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considered leaving the land to his Bruce relation, but decided against it after concluding that he already had enough land.

Mr. Bruce gave the plantation to his eldest son, James Coles Bruce, who in 1833 began the erection of the present mansion, and undertaking that was to span seven years. But rather than start from scratch, so to speak, he chose instead to remodel the old Isaac Coles house, built about 1770, that stood on the estate.

A large brick structure, the Coles-Carrington house had one legend attached to it that has persisted over the years. Mrs. Wirt Carrington, in her HISTORY OF HALIFAX COUNTY, stated that it was a belief widely held by his descendants that Gen. Carrington, the son of Judge Paul Carrington, Jr., and Mildred Howell Coles of Sylvan Hill, Charlotte County - the elder Carringtons are buried at Berry Hill - entertained Lafayette in the house in 1824, when the great Frenchman was on his last visit to America, to attend the anniversary celebration of the Battle of Yorktown on 19 October.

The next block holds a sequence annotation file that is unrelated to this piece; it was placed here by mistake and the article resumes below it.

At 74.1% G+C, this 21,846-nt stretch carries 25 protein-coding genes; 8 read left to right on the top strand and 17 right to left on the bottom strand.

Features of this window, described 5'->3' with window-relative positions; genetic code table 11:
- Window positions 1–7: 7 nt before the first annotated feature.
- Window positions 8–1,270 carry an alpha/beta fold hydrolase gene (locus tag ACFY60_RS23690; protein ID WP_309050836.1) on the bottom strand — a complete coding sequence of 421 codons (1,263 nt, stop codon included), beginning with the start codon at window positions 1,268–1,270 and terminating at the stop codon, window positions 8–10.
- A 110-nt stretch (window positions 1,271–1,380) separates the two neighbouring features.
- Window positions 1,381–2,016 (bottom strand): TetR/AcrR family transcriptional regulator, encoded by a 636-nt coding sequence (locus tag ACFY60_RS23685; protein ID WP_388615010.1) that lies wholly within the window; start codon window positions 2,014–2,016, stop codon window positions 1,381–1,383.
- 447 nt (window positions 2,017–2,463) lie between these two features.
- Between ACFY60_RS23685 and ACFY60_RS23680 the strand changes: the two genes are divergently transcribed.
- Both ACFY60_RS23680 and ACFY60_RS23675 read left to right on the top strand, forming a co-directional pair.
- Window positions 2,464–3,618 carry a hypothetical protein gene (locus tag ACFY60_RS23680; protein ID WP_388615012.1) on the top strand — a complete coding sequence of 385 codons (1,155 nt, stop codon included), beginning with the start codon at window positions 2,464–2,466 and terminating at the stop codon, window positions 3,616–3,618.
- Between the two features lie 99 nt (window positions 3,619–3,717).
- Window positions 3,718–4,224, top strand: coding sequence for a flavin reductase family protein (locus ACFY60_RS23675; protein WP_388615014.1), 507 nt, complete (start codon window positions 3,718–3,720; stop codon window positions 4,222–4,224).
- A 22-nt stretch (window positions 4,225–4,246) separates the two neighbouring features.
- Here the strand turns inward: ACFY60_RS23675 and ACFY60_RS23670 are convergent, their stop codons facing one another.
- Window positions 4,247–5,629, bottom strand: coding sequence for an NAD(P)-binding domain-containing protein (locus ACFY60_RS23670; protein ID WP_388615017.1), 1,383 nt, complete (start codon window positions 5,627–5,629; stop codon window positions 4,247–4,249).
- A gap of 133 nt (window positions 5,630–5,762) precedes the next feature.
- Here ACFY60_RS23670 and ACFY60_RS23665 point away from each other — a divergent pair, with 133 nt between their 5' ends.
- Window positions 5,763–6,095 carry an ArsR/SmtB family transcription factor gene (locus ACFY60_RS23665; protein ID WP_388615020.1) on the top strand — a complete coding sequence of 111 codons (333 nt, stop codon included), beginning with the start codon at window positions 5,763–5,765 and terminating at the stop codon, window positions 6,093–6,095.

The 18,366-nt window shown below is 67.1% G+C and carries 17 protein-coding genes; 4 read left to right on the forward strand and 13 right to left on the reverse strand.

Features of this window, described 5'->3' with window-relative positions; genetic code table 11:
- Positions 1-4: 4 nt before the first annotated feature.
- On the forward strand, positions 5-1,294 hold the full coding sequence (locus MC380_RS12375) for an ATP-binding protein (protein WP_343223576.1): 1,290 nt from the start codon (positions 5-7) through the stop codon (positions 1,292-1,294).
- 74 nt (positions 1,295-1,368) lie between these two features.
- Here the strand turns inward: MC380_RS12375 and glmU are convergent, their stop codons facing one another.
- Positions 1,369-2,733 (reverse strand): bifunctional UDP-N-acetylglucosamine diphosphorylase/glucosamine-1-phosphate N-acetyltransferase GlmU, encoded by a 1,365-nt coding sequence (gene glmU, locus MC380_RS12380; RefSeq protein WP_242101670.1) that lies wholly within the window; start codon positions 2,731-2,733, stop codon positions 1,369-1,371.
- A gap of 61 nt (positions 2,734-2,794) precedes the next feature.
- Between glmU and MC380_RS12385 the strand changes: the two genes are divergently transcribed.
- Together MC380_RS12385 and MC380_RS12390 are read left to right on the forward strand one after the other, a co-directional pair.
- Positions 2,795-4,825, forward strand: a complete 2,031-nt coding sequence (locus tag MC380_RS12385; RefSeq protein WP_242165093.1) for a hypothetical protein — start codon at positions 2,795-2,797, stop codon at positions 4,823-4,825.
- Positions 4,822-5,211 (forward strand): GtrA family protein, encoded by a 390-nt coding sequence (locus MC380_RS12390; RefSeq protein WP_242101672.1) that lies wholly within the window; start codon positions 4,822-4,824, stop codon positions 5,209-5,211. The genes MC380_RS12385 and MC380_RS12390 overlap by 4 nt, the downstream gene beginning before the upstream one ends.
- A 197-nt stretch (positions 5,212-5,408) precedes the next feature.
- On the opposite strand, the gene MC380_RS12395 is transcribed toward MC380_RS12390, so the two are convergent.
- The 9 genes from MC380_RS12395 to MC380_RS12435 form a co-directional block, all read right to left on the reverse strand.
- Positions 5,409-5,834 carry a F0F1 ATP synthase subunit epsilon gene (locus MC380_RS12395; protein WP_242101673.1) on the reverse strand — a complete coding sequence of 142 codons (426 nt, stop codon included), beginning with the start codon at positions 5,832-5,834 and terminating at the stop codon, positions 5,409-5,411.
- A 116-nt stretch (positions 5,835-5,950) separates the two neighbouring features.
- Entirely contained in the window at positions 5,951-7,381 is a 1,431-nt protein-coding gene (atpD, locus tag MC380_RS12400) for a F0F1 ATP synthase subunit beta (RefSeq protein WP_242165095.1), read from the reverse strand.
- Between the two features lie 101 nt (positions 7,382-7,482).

Because of their close friendship, the legend goes, the General gave for Lafayette an "entertainment" that lasted all night and cost him nearly $10,000. In those days this was a princely sum, and the expenditure, coupled with heavy losses in several business ventured, forced him to sell the land which his uncle had referred to his his will as "my Dan River estate." Mr. Carrington remained in the county until 1841, when he moved his family to Mississippi and set up a law practice.